David Martin, director of the International Language Institute's foreign-language program, headquartered in the District, says his group offers classes that meet up to five times a week for various languages. The classes draw everyone from financiers to scientists.
Occasionally, instructors lead field trips to local cultural spots to hammer home the lessons, such as a stop at a Spanish grocery store or radio station. Mostly, the lessons are lecture-based.

Mr. Martin agrees that the best way to learn a language is to immerse oneself in it. The problem, he says, is that very few of us have the time for such techniques.
Another note of realism is sounded by Alina Israeli, associate professor of Russian at American University and chairwoman of its Department of Language and Foreign Studies.
A crash course can teach someone a few routine phrases, but to get to fully know a language is a lengthy process, Ms. Israeli says.
Before the State Department posts diplomats to various countries, it puts them through six months of intensive language training, she says.
"Hardly anything you can do short of that [can] achieve any kind of functionality," Ms. Israeli says.
"Look around at the immigrant community for comparison," she says. "See how much hardship they have. Some of them have been here 20 years without mastering the language."
Someone who decides to tackle a new language, says Stephen Thompson, author of "15,000 Spanish Verbs," should turn to the media for help.
"Watching Spanish TV is a very good way to get a feel for the sound and the cadence and speed [of Spanish]," says Mr. Thompson, who lives in the District. "Reading a newspaper in Spanish is very good. It gives you the actual native speaker's vocabulary."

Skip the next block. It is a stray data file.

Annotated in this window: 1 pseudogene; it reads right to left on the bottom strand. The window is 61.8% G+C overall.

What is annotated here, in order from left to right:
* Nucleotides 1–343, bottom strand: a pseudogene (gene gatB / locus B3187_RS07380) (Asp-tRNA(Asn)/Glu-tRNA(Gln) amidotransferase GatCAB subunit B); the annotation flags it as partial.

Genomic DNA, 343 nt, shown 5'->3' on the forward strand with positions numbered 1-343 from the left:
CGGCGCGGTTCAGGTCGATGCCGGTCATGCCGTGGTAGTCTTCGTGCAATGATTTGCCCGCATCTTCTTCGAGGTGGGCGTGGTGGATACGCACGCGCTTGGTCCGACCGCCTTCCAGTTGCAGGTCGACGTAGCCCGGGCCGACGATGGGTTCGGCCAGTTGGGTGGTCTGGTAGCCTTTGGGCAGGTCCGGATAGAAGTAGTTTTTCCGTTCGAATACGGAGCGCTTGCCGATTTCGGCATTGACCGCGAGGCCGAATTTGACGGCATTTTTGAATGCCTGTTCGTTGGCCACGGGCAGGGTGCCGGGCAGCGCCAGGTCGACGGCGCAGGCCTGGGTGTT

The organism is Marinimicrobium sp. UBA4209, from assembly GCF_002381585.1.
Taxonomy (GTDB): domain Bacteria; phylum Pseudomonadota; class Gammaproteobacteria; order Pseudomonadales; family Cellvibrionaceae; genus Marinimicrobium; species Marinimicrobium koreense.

When a student arrives in a foreign country, Mr. Thompson says, he or she should be armed with some handy reference guides, from basic dictionaries to books covering verb-conjugation basic grammar.

For Yukiko Hino, associate director of the Japan-America Society of Washington, D.C., it took a little help from friends to master English.
Ms. Hino remembers stepping on U.S. soil for the first time in 1995.
She had studied English for six years while a high school student in Japan but had never had the chance to speak it at any length.
"When I got here, my friends forced me to speak English all the time," Ms. Hino says. That helped her process all those lessons.
She remains grateful for knowing the basic grammatical structures of English, even though the lessons didn't help her right away. "Without knowing the grammar and the crucial rules of the language, you probably won't be able to be functional in the language quickly," she says.
The best a visitor to a foreign land who hasn't studied the language can hope for is to pick up a few greetings and phrases, says Ms. Hino, whose society offers 10-week Japanese language courses for a variety of proficiency levels.
"Some people just call and say, 'I have to go to Japan this summer, and I want to learn the language as much as I can before I leave.' They have a very high motivation," she says.